‘Forever chemicals’ limited in US tap water

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File image of a hand holding a vessel under a tap while water comes outImage source, Getty Images

The US has imposed its first nationwide limits on several harmful chemicals found in tap water across the country.

Research suggests millions of Americans likely drink water contaminated with PFAS chemicals, which are linked to a host of health issues including cancer.

On Wednesday, officials finalised a rule that requires local governments to remove six versions of the chemicals from water systems.

The government has allocated an extra $1bn (£794m) to help cover the costs.

In a statement, the US Environmental Protection Agency (EPA) said the new rule would provide long-lasting health benefits for Americans.

“Drinking water contaminated with PFAS has plagued communities across this country for too long,” said EPA administrator Michael Regan. “Today, I am proud to finalise this critical piece of our roadmap, and in doing so, save thousands of lives and help ensure our children grow up healthier.”

The new regulations give local municipalities three years to monitor for the chemicals in their water systems. If harmful levels of the so-called forever chemicals are found, governments have five years to reduce the amount of PFAS in the water supply.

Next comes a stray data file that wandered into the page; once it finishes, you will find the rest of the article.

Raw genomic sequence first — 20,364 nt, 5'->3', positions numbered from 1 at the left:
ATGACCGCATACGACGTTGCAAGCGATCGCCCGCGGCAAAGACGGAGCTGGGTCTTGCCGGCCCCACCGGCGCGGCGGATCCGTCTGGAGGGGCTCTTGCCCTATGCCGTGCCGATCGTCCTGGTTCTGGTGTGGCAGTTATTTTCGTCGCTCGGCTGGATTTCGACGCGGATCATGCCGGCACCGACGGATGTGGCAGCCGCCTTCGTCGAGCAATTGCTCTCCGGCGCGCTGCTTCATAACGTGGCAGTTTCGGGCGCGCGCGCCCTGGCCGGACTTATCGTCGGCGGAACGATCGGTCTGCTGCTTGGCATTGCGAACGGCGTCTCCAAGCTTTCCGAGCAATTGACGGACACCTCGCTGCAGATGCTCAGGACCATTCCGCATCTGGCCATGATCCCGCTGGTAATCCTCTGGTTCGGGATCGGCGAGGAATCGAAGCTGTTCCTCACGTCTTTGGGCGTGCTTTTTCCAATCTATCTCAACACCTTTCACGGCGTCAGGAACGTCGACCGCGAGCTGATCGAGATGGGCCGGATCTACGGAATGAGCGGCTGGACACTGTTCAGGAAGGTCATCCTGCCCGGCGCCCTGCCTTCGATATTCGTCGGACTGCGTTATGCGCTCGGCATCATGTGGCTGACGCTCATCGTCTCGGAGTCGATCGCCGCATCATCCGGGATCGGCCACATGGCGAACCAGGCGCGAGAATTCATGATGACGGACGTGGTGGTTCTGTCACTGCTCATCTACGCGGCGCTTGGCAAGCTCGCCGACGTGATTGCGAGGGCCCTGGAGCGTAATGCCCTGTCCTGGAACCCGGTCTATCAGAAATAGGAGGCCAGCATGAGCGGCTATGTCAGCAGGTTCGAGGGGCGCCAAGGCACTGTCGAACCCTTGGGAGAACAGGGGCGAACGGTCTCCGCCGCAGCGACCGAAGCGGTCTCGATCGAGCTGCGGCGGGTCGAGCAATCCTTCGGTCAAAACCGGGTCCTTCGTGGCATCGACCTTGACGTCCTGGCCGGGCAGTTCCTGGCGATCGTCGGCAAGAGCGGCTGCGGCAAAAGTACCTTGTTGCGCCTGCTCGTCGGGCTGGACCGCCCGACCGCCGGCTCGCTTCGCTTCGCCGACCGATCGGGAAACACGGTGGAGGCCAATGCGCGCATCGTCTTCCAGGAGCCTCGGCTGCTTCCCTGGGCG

The EPA says between 6% to 10% of 66,000 public drinking water systems across the US may have harmful levels of the pollutants.

PFAS, which stands for per- and polyfluoroalkyl substances, are a class of thousands of chemicals. The pollutants, which repel water, oil and grease, are used in hundreds of everyday products from dental floss to cookware to firefighting foams.

They are called “forever chemicals” because they remain widespread in the environment due to their lack of degradation, despite the fact most US companies have phased out manufacturing of the most well-studied types.

Common household filters – such as those made by Brita – are not designed to remove PFAS from drinking water, though more expensive systems that go under the sink, such as reverse osmosis filters, have been shown to reduce PFAS levels.

The EPA has found that almost no level of exposure to PFAS is safe. As well as cancer, the chemicals have been linked to reproductive issues, decreased immune function, thyroid disease and asthma.

Experts previously told the BBC that communities with poor drinking water systems stand to reap the most benefits from the new limits, but could also struggle to pay for the new treatment systems, which can cost millions of dollars for smaller towns.

The Biden administration says $9bn is available through the Bipartisan Infrastructure Law – passed in 2021 – to help communities address PFAS, as well as $12bn for general drinking water improvements.

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